Two water tankers will initially be used to deliver the first loads of potable water to Guyra on Wednesday, after the NSW Government signed off on about $1 million worth of funding for the operation last Wednesday.
Armidale Regional Council engaged Newcastle based SRH Milk Haulage to begin mobilising its vehicles for an operation that will eventually see four of its B-Double tankers used.
Armidale Mayor Simon Murray said council had everything planned and was waiting for trucks capable of carrying food grade products, milk trucks, to arrive.
"They will be taking water from a big main in the industrial area, so it shouldn't cause any water disruption to Armidale residents. I doubt it will even noticed," he said.
Council CEO Susan Law said SRH was an accomplished firm when it came to carting liquids, and had all the appropriate licences.
"They're an experienced milk haulage company, and as it's a slow period for dairy products, it has been convenient for us. We're still calculating the amount that is going to be necessary," she said.
"At the moment we're anticipating that the Guyra Dam will be empty by mid-July and the [Malpas] pipeline is not going to be completed by mid-August. So we're looking at hauling enough water to get us through that period.
"The delivery will be on a four truck configuration. Initially, we're going to involve two trucks, which means we will have a delivery of 1.2 megalitres."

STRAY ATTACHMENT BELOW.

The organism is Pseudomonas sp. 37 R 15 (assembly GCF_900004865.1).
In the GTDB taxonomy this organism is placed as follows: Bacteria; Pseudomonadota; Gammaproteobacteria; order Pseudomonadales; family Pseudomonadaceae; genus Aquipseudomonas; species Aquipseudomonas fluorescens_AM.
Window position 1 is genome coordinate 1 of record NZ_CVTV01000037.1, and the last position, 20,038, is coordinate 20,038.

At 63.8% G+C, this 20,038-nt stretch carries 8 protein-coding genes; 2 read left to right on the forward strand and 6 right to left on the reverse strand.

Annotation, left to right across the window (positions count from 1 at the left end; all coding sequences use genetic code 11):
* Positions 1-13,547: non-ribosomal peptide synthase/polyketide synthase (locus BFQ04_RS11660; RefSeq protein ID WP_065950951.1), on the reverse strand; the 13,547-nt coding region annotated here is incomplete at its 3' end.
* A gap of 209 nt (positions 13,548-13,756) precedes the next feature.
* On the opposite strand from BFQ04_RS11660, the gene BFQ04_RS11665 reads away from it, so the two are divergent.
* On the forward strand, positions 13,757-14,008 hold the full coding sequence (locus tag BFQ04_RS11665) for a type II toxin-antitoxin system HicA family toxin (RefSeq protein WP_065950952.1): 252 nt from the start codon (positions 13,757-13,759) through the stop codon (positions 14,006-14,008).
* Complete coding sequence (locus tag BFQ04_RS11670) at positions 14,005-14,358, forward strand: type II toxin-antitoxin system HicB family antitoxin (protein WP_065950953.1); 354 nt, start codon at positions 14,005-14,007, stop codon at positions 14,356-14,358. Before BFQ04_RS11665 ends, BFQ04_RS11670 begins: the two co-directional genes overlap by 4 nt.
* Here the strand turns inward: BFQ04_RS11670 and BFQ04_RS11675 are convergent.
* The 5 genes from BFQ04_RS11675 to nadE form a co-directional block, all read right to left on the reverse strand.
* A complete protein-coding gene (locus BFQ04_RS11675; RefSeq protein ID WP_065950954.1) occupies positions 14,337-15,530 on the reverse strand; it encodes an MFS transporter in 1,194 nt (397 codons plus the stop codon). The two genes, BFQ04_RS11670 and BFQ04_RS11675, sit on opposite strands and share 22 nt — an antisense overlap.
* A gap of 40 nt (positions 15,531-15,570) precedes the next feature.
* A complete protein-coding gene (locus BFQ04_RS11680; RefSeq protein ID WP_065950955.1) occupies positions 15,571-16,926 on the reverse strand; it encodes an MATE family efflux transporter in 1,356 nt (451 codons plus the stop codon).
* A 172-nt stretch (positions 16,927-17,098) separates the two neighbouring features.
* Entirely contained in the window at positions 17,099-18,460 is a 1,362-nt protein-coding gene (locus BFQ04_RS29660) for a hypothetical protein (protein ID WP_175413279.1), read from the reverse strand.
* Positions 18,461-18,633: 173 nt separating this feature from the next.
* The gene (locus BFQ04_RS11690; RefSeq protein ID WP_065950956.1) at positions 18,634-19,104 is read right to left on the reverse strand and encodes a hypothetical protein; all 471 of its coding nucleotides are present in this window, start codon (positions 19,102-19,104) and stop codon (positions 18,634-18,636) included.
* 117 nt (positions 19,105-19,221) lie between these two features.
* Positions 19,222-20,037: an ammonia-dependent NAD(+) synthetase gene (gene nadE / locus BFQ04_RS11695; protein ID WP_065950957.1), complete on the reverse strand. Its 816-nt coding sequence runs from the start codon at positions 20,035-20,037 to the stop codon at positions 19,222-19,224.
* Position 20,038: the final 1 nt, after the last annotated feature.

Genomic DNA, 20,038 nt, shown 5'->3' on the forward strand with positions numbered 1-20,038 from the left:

Mrs Law said the use of two trucks to begin with would allow for any teething problems to be addressed.
"We want to ensure that the delivery capability and the travel times can also be confirmed," she said.
"We are providing for the delivery of 26 megalitres for the period right through until August 19, when the Guyra Dam levels will be critical, and we hope the pipeline can be commissioned."
Mrs Law said council was given an indication by the Member for Northern Tablelands, Adam Marshall, that funding was approved.
"We would hope that we would have the formal approval come through this week," she said.
"This funding just gets us through to when the pipeline can be commissioned.
"There are risks, of course. If there are any delays in that then we will have to go back and reconsider what we need to do."
Trucks will take about 45 minutes to fill. At Guyra, they will go to the Water Treatment Plant, where it will take another 45 minutes to empty the water into the outlet side of the plant. It was calculated the trucks will take 45 minutes to empty, and then the water will be pumped up into the reservoir.